July 8, 2009

The Bonnie and Clyde that wasn't

I'm enjoying Mark Harris's Scenes from a Revolution, a lively journalistic account of "the birth of the new Hollywood", tracked through the preproduction, making of and reception of 1967's Best Picture nominees: Bonnie and Clyde; The Graduate; In the Heat of the Night; Guess Who's Coming to Dinner; and Doctor Dolittle. Some have been taking it as a prequel to Peter Biskind's Easy Riders, Raging Bulls, but you could see it as the underpinning of parts of J Hoberman's The Dream Life, a book which used commercial American cinema -- and Bonnie and Clyde was a key exhibit -- to show how the '50s became the '60s. Which was about more than turning over pages of a calendar.

Long before Arthur Penn was attached to Bonnie and Clyde, Truffaut was interested. Then Godard. Here is the scene in New York in September 1964 as Harris describes it. Bob Benton and David Newman are the Esquire staffers who wrote the script. Norton Wright was a producer.
"Everybody remembers that meeting differently," says Benton. But it began to go wrong almost from the start, when Godard, with little preamble, announced that he wanted to begin preproduction on Bonnie and Clyde in December -- just three months away -- and that he intended to shoot the movie in New Jersey in January, on a four-week shooting schedule. He also said he wanted to give the script to Columbia right away, information that took everyone by surprise.
Nobody in the living room had very much to say as Godard talked, but after a few minutes, Norton Wright's reservations boiled over into panic. "I said to him, you know, that's really not the way to do it. This is a period piece, it's an expensive piece, we should shoot it on location in the places where Bob and David had done the research [east Texas]. The spring would be good, or maybe the fall -- but it's snowy and cold and wet in New Jersey."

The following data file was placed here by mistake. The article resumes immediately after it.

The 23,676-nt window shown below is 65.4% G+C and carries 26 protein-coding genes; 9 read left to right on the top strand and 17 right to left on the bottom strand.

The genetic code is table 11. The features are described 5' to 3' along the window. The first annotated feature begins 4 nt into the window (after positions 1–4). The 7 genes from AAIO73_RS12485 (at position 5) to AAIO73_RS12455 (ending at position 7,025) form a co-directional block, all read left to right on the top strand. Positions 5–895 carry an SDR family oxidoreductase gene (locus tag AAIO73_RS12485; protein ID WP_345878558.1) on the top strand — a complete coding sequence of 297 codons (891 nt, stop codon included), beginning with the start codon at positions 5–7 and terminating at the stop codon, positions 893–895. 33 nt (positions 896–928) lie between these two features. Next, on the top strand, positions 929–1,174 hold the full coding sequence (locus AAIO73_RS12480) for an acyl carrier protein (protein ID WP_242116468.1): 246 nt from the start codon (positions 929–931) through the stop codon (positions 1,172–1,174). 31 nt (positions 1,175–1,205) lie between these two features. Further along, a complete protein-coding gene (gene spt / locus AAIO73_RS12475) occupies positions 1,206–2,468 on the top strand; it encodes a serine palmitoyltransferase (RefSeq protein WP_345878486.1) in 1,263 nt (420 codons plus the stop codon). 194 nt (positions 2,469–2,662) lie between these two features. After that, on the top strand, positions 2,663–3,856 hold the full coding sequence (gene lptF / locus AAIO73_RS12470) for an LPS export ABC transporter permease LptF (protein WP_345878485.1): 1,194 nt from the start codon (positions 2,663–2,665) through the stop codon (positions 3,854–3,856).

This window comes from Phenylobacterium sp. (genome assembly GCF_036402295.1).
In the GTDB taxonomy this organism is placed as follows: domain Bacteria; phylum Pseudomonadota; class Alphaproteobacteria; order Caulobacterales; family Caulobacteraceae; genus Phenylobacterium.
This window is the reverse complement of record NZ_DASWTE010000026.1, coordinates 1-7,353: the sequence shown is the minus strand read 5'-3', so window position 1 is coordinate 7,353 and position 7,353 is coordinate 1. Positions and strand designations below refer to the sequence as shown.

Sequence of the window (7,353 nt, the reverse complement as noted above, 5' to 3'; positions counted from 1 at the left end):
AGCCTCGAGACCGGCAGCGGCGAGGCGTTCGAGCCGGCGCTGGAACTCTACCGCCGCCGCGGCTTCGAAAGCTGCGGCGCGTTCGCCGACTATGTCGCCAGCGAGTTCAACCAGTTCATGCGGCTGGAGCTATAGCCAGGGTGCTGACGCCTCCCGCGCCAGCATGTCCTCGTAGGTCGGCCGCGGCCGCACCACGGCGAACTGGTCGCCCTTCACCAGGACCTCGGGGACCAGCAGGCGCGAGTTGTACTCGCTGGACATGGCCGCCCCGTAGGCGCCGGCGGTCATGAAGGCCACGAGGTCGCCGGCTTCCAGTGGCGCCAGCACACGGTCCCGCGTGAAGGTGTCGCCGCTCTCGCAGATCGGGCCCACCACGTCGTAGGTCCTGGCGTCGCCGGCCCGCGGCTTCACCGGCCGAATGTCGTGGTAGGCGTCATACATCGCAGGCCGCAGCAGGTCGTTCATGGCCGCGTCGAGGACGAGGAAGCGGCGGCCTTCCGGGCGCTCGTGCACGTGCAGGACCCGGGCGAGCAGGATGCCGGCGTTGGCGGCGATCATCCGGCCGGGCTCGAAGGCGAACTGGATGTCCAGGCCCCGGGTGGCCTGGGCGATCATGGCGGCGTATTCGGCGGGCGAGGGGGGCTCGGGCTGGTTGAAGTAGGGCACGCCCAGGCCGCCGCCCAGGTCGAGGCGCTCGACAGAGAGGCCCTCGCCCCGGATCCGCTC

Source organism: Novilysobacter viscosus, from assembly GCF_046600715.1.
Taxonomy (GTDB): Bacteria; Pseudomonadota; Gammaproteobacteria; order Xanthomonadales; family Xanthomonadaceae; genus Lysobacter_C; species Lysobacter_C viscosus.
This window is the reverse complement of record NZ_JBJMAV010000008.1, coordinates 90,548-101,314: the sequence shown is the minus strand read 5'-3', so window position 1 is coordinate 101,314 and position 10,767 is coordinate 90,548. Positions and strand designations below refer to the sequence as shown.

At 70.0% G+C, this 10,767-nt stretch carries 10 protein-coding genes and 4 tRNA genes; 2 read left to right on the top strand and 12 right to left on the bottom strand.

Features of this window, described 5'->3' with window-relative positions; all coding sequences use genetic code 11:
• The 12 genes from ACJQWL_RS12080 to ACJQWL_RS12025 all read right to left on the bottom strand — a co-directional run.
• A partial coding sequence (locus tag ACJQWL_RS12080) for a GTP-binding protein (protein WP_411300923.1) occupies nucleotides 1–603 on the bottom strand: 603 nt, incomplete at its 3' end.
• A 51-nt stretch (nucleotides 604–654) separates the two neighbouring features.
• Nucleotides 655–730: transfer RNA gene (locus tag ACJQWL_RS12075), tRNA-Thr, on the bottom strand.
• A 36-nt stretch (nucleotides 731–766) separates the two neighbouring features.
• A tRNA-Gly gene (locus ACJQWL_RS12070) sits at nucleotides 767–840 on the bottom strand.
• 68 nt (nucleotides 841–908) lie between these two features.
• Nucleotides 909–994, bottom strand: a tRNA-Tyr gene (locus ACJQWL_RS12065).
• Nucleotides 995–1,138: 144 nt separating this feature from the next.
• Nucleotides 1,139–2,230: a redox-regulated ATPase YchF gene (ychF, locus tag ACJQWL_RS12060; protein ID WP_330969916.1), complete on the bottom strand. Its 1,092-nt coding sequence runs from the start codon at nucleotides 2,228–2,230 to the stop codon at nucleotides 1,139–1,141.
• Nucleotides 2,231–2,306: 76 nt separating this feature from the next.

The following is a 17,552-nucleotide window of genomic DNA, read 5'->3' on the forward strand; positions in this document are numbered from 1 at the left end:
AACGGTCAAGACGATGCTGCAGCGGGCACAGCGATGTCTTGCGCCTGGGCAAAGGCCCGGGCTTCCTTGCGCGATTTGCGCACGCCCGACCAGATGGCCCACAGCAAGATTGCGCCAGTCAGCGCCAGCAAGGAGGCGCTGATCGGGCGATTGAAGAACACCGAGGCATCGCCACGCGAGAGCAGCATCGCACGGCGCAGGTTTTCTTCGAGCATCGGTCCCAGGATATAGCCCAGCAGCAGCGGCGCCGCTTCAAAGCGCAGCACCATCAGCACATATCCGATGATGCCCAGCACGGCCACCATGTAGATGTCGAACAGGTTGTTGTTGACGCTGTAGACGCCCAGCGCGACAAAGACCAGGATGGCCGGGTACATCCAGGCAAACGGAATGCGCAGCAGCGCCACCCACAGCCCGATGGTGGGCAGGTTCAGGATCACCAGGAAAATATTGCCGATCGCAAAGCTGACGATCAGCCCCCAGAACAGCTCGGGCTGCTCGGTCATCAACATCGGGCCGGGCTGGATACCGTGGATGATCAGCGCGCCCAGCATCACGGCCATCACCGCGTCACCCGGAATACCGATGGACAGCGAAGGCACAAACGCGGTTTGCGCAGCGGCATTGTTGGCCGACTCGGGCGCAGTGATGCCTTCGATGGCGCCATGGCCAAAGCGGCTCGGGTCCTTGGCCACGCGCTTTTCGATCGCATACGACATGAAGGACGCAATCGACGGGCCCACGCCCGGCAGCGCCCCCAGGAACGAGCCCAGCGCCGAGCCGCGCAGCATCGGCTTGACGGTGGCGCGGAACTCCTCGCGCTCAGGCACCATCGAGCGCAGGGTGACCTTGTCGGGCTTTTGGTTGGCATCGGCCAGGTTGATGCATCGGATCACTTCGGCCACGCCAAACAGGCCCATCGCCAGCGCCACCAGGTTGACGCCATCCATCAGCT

Whatever Wright's exact words were -- he had apparently referred to meteorological reports -- they caused the temperature in the room to plunge dramatically. According to Benton, Godard stood up, said, "I'm taking cinema and you're talking meteorology", and walked out of the apartment ... Nobody disputes the astonishing swiftness with which the meeting and Godard's involvement in Bonnie and Clyde were terminated.
This is David Newman's version, relayed to the LA Times in 1997. The peripheral details might change but no one could forget Godard's superb closing line:
Everyone in Hollywood turned the script down. Truffaut was too busy to do the film himself, but he'd given the script to Godard, who came to New York, where we had a catastrophic meeting. He had this reputation as a wild man, so when he said, "Let's start next week, I'm ready," our producers panicked. They said, "It's the wrong time of year to shoot in Texas". Norton Wright actually called and got a long-range weather report, saying it would be stormy and cold for the next three months. And Godard just walked out. His last words were: "I'm talking cinema and you're talking meteorology."
And another account, based on the memories of Newman and Benton, in Chris Darke's book on Alphaville:
He said, that day, two things which are forever writ upon our memories: "If it happens in life, it can happen in a movie." This to the producer's objection that the key elements might not be perfectly pulled together in three weeks' time. And, "We can make this film anywhere; we can make it in Tokyo". This in response to the producer's objection that weather conditions were not right for shooting in Texas at this time of year. A call to the weather bureau in Dallas was made. Strong possibilities of precipitation were predicted. "You see?" said the producer. "I am speaking cinema and you are speaking meteorology," said Godard.